Overwhelming scientific consensus concludes that humans face dire consequences from climate change unless immediate and severe steps are taken to halt the process (and maybe even then). And by “dire consequences” the scientists mean global catastrophe.
Naysayers chortle derisively that Chicken Littles are always shouting about the end of the world and all things good, and yet we keep ticking along. Humans are still here, that’s true. But many civilizations have fallen. The naysayers tend to forget about that.
Everything keeps ticking, but only until it doesn’t anymore. Just ask the Easter Islanders or the Aztecs.
Is our species is on the right track by largely ignoring the warnings of science? Exactly how many top scientists need to raise the alarm before we become alarmed?
What percentage chance of destroying Earth is acceptable? What if climate scientists agreed that we have a 10% chance of monumental impact on human life as we know it by maintaining our current path of pollution and energy consumption? A one-in-ten chance of irretrievably screwing up the planet? That seems sufficient to me to stop fretting about economic growth and focus on the climate crisis.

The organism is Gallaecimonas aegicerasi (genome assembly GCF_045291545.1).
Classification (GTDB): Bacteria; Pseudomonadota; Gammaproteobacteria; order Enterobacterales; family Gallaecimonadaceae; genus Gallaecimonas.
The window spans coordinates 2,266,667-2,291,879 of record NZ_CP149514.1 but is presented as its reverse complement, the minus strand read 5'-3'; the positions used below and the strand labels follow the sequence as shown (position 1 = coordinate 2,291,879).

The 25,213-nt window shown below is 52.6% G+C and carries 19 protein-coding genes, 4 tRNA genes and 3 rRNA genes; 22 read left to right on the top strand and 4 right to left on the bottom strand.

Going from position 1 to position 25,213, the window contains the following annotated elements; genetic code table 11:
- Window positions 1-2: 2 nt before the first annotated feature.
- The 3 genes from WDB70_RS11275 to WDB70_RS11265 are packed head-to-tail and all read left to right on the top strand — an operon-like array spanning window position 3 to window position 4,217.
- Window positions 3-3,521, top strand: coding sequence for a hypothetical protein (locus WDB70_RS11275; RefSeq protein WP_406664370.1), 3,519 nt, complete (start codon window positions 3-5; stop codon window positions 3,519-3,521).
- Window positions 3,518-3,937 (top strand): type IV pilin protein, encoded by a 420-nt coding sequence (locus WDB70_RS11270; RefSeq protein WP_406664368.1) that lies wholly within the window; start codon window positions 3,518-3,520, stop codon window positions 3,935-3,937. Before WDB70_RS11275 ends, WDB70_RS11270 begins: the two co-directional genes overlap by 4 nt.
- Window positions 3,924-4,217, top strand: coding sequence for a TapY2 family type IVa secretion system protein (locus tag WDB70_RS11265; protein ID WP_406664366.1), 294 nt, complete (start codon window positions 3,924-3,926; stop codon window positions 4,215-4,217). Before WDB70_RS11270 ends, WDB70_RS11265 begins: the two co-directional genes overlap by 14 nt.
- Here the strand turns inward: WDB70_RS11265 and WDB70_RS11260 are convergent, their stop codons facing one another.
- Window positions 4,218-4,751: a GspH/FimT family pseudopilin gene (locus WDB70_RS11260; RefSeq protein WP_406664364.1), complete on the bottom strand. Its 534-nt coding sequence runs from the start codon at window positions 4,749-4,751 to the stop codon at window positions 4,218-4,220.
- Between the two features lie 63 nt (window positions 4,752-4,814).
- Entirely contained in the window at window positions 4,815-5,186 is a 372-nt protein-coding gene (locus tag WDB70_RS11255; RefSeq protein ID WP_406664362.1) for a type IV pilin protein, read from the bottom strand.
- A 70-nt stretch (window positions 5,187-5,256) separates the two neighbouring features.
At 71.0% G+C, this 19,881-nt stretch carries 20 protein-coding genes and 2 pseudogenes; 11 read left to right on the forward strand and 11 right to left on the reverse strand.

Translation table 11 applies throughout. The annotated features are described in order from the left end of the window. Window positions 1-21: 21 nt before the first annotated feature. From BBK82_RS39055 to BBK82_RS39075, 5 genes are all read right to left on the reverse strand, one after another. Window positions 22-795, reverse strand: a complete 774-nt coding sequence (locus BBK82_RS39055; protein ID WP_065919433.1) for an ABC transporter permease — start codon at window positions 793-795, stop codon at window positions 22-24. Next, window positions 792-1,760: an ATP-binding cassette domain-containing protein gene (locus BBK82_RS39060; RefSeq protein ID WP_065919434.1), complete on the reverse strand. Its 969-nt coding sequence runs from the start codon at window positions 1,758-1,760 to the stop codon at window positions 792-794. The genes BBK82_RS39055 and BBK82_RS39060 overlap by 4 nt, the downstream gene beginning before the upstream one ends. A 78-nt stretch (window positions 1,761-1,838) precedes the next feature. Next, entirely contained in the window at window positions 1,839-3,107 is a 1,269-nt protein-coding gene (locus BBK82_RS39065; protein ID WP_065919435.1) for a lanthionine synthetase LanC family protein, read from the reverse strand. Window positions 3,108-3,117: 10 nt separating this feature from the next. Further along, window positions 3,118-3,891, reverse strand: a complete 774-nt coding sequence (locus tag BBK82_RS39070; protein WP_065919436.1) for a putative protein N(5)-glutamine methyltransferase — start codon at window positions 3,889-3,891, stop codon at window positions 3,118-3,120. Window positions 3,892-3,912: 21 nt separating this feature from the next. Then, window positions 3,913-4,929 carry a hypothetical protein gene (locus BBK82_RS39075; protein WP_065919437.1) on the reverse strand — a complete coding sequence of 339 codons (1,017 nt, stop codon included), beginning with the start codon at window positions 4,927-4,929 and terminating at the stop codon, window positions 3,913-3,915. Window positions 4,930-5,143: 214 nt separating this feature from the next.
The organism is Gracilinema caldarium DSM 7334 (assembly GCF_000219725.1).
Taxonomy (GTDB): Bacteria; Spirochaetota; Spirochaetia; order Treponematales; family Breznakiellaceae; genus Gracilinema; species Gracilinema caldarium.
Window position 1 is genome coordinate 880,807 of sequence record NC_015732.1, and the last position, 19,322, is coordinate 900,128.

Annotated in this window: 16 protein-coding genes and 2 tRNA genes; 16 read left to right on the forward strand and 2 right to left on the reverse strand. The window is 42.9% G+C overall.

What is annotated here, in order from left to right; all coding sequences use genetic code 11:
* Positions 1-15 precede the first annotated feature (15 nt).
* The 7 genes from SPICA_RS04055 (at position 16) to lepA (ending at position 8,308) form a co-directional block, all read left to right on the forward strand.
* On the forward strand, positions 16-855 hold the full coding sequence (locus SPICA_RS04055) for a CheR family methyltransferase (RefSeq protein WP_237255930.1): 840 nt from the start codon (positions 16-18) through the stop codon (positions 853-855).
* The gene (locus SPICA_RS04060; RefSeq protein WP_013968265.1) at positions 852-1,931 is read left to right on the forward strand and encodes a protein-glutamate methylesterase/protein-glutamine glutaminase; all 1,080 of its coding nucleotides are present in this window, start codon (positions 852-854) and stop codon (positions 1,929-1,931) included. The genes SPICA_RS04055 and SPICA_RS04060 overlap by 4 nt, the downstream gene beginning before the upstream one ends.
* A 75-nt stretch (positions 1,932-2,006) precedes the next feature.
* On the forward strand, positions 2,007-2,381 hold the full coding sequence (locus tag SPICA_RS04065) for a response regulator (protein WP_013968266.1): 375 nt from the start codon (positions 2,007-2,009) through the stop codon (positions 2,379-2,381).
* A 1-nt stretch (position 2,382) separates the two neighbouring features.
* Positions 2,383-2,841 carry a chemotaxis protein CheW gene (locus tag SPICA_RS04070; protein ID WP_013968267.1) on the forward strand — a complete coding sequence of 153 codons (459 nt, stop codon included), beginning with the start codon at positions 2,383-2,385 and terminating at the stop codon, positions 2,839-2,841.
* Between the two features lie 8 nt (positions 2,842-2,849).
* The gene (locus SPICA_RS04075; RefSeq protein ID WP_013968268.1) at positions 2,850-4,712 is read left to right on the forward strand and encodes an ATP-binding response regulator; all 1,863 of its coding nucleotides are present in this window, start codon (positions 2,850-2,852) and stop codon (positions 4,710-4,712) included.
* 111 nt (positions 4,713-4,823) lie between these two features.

How about 5% chance? I’d still say we ought to act. One chance in twenty of devastating our environment seems worth paying attention to. People buy lottery tickets with odds of winning at about one in 41 million. A one-in-twenty chance of planet-wide chaos ought to be taken seriously. I’d rather have a habitable planet than a fortune.
And there is in all likelihood a much higher than 5% or 10% chance of abysmal environmental devastation if we stay the course with our greenhouse emissions.
We need to speak out incessantly about climate change. Even if there’s a chance we’re wrong, the stakes are too high. The time to avert environmental collapse is running out.
All great human tragedies could have been averted. Nothing is inevitable. Throughout history people have sounded warnings that were fatefully ignored.
The Easter Islanders, a people brilliant enough to predict a future market for giant John Kerry likenesses, could have stopped before they cut down their last trees, a choice that many believe ultimately led to their demise. Surely one of the islanders said, “Hey guys, maybe we should hold off on those last trees. They might come in handy at some point, like for making hunting tools and boats.”
How things might have been different if the first time Hitler hinted of his treacherous blueprint whoever he was speaking with had yelled, “Hey, who invited the racist little dweeb with the ridiculous moustache?” and everyone had laughed him out onto the street.
And surely some earnest voice must once have urged, “You know what, Mr. Trump? Why don’t we just go ahead and shave it all off?”
Listen to your instincts. Speak out about climate change!
Don’t cut down your last tree.